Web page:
Sep 5, 2011

White-Tailed Kite Reunion

T.Llovet/flythebirdpath 2010
If you have ever seen a large gray and white bird in flight but stationary, fluttering like a moth - that is likely a kite. On the West coast of the U.S., it would be a white-tailed kite, (formerly black-shouldered kite).

Nearly a week ago, on the edge of Stanford University, a young kite was found grounded, being harassed by a domestic cat. The bird was admitted to Peninsula Humane Society's wildlife hospital where our Bay Area Team leader, Patrick, evaluated its condition.

Even though the fledgling had quite a few of its baby-feathers emerging, he was in very good shape and feisty - a good candidate for reuniting.

Wild animals stand a better chance of surviving as adults if they are raised by their wild parents. Whenever possible, a healthy wild animal should be reunited with its family unit - it is not just an option, it is a must.

If raised by humans in a captive environment, even at the finest wildlife facility, young animals miss out on learning valuable skills and key information about their home territory and single animals miss the opportunity to socialize and bond with wild sibling.

T.Llovet/flythebirdpath 2010
Young white-taileds are known to socialize with their siblings many months after leaving the nest. More importantly, they receive schooling from their parents for weeks after they fledge, fine-tuning the characteristic hover-and-dive hinting technique necessary for their survival. With luck, they will make their first kill one month after learning to fly.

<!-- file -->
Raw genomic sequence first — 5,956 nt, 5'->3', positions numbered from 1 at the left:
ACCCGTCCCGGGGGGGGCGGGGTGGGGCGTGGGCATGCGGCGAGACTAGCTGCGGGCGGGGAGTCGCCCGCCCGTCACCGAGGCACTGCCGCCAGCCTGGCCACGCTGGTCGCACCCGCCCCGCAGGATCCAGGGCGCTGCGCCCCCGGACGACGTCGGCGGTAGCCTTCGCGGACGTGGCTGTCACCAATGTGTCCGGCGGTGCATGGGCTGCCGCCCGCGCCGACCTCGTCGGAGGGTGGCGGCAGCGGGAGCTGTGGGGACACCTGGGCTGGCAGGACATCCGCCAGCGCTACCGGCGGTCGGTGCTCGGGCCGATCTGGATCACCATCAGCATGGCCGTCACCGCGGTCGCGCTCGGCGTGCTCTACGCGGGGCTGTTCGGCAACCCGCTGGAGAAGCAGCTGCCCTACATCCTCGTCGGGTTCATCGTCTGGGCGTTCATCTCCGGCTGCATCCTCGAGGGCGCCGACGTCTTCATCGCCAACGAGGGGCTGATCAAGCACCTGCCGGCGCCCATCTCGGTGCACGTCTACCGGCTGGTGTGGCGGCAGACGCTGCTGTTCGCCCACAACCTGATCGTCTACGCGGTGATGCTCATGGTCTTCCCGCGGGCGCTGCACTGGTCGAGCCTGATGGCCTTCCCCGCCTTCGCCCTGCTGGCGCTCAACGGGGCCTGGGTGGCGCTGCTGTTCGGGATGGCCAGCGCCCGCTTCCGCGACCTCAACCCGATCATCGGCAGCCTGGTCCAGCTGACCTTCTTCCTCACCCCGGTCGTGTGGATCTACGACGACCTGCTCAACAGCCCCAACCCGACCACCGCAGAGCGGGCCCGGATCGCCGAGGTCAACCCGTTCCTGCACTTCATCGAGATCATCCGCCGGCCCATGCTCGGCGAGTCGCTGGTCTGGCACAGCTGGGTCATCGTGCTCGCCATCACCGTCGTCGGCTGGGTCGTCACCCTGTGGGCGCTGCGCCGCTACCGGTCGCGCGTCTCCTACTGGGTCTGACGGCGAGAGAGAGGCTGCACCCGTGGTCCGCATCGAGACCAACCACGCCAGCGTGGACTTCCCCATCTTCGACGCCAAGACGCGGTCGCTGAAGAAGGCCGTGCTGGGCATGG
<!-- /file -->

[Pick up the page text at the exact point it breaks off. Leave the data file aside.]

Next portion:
After a few days in rehabilitative care, the kite was taken home. Patrick used a bucket to hoist the bird up to a high branch in the bird’s home tree where he was left to reunite with the rest of his family. His parents could be heard calling.

We will post updates as we receive them.

Once, white tailed kites were widespread over much of California’s grasslands… until they were covered with concrete and steel… It was thought that habitat loss contributed to their decline in the 1930s, when the species neared extinction. Protection from shooting and rodent-rich agricultural fields may have helped the species recover, but like so many other species they are not out of the woods - or are they?

This particular family of white-tailed kites has historically nested in the treetops above a bustling campus, successfully raising one or two broods a year. Perhaps the species is adapting to living in close proximity to humans.


1 comment:

Anonymous said...

Wonderful. Thank you for taking this on.